If you’re planning any changes to your plumbing at home, you may need our permission before you start. 

The Regulations


The Water Supply (Water Fittings) Regulations 1999, England and Wales, require you to notify us if you’re making alterations to your water systems. They apply to all plumbing within the boundary of your home or business building and to appliances connected to the water supply.

They’re designed to not only prevent water contamination, misuse, waste and excessive consumption, but safeguard against wrong usage readings and keep our drinking water safe.

Notify us if you’re planning to:

  • build a house or other property/structure
  • install a swimming pool or pond over 10,000 litres
  • install a bidet with an upward spray or flexible hose
  • set up a garden watering system (unless operated by hand)
  • set up a reverse osmosis unit (for cleaning water)
  • install a water treatment unit which produces wastewater
  • install a  bath which holds more than 230 litres of water
  • use a reduced pressure zone  valve assembly or similar
  • install a pump or booster drawing more than 12 litres of water per minute
  • use any water system outside a building which is either less than 750mm or more than 1,350mm below ground
  • change the use of a building or install systems such as rainwater harvesting
  • extend or altering the water system on a business building.

Getting approval

It’s the legal duty of the owner, occupier, installer or plumber to follow the Regulations and notify us before the work begins.If the owner or occupier doesn’t seek permission, the duty rests with the installer or plumber.


Getting our approval is easy, all we need is:

  • your name, address and contact details
  • a description and location of the proposed work
  • the plumbing contractor’s name and address if one  is being used.

We may ask for additional information such as a list of water fittings and evidence of compliance with the Water Supply (Water Fittings) Regulations.

Failure to notify us could result in prosecution or the need to carry out costly extra work at a later date. Use our online form to get approval.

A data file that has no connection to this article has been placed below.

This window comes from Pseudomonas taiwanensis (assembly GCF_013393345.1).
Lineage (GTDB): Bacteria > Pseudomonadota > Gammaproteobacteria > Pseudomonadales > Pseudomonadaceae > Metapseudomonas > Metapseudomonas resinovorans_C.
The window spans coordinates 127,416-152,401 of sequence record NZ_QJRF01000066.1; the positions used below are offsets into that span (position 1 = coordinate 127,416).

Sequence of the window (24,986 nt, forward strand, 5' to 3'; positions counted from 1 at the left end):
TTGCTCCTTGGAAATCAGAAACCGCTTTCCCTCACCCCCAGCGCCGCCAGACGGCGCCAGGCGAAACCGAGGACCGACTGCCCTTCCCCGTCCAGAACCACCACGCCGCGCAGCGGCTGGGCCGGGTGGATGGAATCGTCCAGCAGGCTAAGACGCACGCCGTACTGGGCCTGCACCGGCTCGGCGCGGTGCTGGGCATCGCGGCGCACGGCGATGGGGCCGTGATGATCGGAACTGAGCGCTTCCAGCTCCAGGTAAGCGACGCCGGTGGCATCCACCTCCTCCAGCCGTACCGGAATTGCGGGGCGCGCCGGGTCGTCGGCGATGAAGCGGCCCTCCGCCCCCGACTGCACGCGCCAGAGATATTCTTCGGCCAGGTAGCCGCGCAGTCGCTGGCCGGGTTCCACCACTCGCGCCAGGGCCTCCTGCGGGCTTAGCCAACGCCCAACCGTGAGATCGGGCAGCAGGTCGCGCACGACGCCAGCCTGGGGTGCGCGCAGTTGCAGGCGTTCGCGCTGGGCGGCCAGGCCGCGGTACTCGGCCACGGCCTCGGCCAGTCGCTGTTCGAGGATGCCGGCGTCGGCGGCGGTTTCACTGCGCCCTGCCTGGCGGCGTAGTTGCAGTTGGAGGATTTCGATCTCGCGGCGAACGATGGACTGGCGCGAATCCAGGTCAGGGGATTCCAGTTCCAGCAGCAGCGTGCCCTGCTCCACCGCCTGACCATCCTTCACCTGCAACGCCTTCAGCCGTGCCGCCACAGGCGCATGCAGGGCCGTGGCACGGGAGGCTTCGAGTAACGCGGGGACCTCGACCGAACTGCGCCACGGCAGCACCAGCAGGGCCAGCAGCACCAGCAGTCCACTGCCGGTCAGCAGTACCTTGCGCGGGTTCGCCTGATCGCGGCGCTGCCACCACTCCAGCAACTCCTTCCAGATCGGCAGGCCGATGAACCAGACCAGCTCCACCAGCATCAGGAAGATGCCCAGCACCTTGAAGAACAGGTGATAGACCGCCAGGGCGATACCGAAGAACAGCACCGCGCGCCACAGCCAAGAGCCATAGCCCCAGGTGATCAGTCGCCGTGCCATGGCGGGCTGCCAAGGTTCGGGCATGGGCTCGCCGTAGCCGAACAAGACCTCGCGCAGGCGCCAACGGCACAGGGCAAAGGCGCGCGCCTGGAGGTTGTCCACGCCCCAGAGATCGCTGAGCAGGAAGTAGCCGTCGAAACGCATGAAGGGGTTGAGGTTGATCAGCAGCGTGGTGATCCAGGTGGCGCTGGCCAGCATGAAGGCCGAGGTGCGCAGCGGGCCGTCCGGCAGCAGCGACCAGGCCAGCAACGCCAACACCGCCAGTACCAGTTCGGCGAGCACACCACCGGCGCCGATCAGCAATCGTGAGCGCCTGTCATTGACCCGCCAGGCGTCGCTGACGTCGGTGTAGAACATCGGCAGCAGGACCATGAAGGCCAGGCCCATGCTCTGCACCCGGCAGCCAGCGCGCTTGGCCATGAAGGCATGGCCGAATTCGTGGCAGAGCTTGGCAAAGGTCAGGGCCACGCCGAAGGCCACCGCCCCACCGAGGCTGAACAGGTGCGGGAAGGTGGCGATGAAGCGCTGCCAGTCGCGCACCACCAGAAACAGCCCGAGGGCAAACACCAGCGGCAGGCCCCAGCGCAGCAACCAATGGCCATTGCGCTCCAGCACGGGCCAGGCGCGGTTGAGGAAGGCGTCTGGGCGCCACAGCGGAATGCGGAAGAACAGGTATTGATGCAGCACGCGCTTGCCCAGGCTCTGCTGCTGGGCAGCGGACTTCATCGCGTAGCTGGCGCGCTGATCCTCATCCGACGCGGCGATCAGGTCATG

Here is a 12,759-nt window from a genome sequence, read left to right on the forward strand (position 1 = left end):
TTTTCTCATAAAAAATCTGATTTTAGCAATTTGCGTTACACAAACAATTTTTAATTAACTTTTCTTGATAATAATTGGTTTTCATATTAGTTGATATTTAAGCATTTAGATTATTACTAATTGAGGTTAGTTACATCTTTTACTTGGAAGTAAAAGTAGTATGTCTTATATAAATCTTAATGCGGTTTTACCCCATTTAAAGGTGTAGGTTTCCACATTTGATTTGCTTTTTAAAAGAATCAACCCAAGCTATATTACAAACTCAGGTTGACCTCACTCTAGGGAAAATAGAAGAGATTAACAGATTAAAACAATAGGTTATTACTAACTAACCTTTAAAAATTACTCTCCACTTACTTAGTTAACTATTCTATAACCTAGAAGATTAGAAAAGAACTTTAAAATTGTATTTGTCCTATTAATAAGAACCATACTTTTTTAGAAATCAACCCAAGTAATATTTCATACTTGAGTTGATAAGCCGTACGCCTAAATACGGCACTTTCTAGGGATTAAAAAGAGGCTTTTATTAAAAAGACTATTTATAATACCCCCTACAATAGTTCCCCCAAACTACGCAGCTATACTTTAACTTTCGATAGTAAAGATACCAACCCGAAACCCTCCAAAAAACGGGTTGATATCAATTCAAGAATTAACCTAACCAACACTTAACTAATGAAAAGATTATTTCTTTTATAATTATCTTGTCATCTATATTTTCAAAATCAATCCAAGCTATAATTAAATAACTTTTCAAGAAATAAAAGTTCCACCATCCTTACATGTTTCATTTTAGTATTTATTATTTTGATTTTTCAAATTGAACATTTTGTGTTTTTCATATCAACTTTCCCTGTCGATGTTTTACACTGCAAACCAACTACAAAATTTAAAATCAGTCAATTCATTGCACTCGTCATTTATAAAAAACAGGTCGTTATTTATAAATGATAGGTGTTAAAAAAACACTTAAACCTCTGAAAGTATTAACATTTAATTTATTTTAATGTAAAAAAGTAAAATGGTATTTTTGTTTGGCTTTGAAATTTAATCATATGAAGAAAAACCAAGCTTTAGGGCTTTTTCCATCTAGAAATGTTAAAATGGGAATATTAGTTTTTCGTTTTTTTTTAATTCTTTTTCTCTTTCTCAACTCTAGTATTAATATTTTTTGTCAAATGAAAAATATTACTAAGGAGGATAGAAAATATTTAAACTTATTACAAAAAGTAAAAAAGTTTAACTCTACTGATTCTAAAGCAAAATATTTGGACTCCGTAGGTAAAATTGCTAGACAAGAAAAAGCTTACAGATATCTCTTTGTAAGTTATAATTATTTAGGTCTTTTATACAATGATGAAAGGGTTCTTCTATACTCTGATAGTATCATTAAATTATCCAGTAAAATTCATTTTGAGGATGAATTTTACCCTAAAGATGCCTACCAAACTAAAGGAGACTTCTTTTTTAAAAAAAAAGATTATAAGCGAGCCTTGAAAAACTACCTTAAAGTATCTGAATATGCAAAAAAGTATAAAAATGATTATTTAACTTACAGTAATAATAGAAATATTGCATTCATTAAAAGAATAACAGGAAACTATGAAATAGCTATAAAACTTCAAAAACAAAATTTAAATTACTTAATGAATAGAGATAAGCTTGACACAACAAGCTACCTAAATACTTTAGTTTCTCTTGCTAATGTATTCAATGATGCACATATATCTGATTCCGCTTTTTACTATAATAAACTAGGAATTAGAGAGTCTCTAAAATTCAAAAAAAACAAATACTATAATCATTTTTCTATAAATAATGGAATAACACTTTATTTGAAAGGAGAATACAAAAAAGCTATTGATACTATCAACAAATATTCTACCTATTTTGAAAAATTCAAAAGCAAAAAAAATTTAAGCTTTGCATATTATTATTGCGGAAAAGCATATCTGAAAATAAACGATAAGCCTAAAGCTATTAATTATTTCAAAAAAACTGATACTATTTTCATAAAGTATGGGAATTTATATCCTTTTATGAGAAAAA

Using an approved plumber

An approved plumber is trained to work safely with drinking water and can undertake some plumbing jobs without having to notify us. Once the work’s completed, the plumber will issue a certificate confirming it meets the regulations. To find an approved plumber near you, go to the WaterSafe website and put in your postcode.

Starting work

You can start work once you’ve received permission from us. We’ll normally let you know within 10 working days, but if you haven’t heard within this time, assume you’ve consent and begin.

Your plumbing work must still comply with the Regulations. If it doesn’t, you may need to make changes later.Below are some examples where plumbing failed to meet the regulations: 

  • This waste water pipe was left with no end fitting, risking contaminants or even animals/insects travelling back up to the main water supply. Once we highlighted the problem, our customer installed a standpipe and tap – easily solved! 

  • A homemade bidet with the shower head next to the toilet. If the shower head was submerged in the toilet it posed a risk of back siphoning. We asked for the whole connection to be removed. 

  • Here’s some risky pipework exposed to the elements and connected to a storage tank with nothing preventing the water backflowing into the mains supply. All pipework should be buried to prevent frost damage and the tank needs a backflow inhibitor. 

  • Shop fitters installed this temporary water supply to a business in Milton Keynes, bypassing their water meter and using a supply designated for the fire service. The connection used piping of differing sizes and materials, posing a high leakage risk and a potential problem for the fire service. The installers were successfully prosecuted and ordered to pay full costs. 

  • When investigating a drinking water monitoring failure, we found illegal lead soldering had taken place when installing the pipework. The lead affected the drinking water quality and consequently, all the pipework was removed and reinstalled at the property owner’s expense. 

Find out more about the regulations.

Further information